John Marando, an 82-year-old retired truck driver from Ontario, recently played a jackpot casino slots game at the Mohawk racetrack near Milton, Ontario. He won more than $10,000, but he was taken to a room where he was told that he wasn't eligible to collect his winnings. He was then escorted from the premises.
The reason is that 17 years ago, Marando signed a self-exclusion form, banning himself from gaming facilities. He decided to do this because he felt that he was spending too much. According to Marando, as the years went by, he simply forgot about the form.
Ironically, when he won $2,000 at the same machine, he claimed his prize normally. However, he was denied the $10,000 jackpot.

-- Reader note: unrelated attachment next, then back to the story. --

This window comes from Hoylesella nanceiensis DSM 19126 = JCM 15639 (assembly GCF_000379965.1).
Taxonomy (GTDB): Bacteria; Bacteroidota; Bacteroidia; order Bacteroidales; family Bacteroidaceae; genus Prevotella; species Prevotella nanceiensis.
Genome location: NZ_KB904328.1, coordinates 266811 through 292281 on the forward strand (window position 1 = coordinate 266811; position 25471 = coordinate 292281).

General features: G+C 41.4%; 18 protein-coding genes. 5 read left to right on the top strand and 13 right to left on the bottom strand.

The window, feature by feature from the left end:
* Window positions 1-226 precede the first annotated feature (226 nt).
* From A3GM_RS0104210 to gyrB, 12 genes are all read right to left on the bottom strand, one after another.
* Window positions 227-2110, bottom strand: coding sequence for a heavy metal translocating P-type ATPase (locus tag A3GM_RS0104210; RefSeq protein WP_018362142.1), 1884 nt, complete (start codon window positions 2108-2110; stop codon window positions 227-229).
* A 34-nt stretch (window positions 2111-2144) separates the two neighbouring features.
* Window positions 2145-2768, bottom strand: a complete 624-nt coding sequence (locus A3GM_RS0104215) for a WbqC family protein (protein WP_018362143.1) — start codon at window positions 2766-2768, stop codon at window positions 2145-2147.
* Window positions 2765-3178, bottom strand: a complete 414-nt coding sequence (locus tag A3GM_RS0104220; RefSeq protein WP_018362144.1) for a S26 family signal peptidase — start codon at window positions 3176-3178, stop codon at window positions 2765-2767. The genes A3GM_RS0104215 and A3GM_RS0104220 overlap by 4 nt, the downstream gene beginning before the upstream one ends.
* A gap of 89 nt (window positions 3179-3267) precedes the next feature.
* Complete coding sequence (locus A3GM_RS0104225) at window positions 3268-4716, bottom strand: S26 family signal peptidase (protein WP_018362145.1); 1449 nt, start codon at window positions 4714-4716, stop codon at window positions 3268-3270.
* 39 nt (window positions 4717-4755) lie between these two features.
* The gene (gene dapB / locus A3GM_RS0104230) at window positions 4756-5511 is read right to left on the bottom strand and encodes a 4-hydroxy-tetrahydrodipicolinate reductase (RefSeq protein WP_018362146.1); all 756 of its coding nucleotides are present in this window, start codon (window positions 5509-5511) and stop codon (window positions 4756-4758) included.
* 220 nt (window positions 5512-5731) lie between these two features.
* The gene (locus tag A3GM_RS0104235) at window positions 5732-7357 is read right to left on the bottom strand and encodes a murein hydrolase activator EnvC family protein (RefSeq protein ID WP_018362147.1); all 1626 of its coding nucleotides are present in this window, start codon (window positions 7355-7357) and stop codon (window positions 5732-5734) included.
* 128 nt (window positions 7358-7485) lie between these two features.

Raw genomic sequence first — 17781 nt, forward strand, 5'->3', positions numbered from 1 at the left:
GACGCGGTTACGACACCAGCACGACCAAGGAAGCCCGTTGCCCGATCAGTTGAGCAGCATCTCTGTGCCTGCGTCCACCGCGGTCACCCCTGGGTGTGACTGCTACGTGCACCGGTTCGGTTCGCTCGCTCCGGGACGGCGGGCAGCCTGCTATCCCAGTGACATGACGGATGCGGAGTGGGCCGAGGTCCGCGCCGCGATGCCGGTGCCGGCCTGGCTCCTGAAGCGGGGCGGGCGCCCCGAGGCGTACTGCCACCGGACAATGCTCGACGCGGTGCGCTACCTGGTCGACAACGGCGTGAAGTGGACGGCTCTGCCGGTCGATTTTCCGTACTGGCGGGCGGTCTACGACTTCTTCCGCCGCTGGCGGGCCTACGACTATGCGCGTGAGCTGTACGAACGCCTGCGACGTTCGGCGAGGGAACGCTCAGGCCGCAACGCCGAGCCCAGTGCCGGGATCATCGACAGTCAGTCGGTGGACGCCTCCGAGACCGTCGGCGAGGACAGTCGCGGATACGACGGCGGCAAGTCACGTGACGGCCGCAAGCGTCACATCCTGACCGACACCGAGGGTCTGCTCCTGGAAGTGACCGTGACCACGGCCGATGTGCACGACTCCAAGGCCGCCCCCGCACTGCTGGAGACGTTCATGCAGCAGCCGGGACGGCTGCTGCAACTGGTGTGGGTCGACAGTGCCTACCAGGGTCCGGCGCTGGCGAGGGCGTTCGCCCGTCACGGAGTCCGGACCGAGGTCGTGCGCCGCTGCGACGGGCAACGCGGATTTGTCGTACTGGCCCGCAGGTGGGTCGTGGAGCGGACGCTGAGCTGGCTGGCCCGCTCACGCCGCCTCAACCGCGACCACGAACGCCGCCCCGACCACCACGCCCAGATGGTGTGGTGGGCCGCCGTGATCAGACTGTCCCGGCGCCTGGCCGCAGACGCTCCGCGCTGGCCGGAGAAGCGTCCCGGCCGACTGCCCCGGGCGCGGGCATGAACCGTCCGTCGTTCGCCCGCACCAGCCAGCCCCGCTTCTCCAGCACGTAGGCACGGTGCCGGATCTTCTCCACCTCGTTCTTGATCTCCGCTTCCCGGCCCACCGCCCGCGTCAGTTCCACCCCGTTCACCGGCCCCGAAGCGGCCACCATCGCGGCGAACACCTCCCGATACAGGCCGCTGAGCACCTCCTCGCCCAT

Last September, Ontario Lottery and Gaming (OLG) introduced a new rule designed to help problem gamblers. A part of the new rule states that they are not permitted to win prizes. Any jackpot over $10,000 is reviewed, and because Marando is still considered to be self-excluded, this would explain why he wasn't allowed to collect the money.
People who are self-excluded are not allowed to take part in physical casino games, online casino games, and even charitable bingo. However, they are still allowed to play the lottery.
If a self-excluded gambler is spotted in a casino, the staff will escort them out, and they may even be charged with trespassing. Certain casinos have even taken additional measures by implementing facial recognition technology that compares their facial images from site security cameras.
According to OLG, the rule is there for the benefit of self-excluded gamblers. However, Marando was not aware of the rule and even called it unfair.
Since the new rule came into effect, 29 jackpot-winning players have been denied their winnings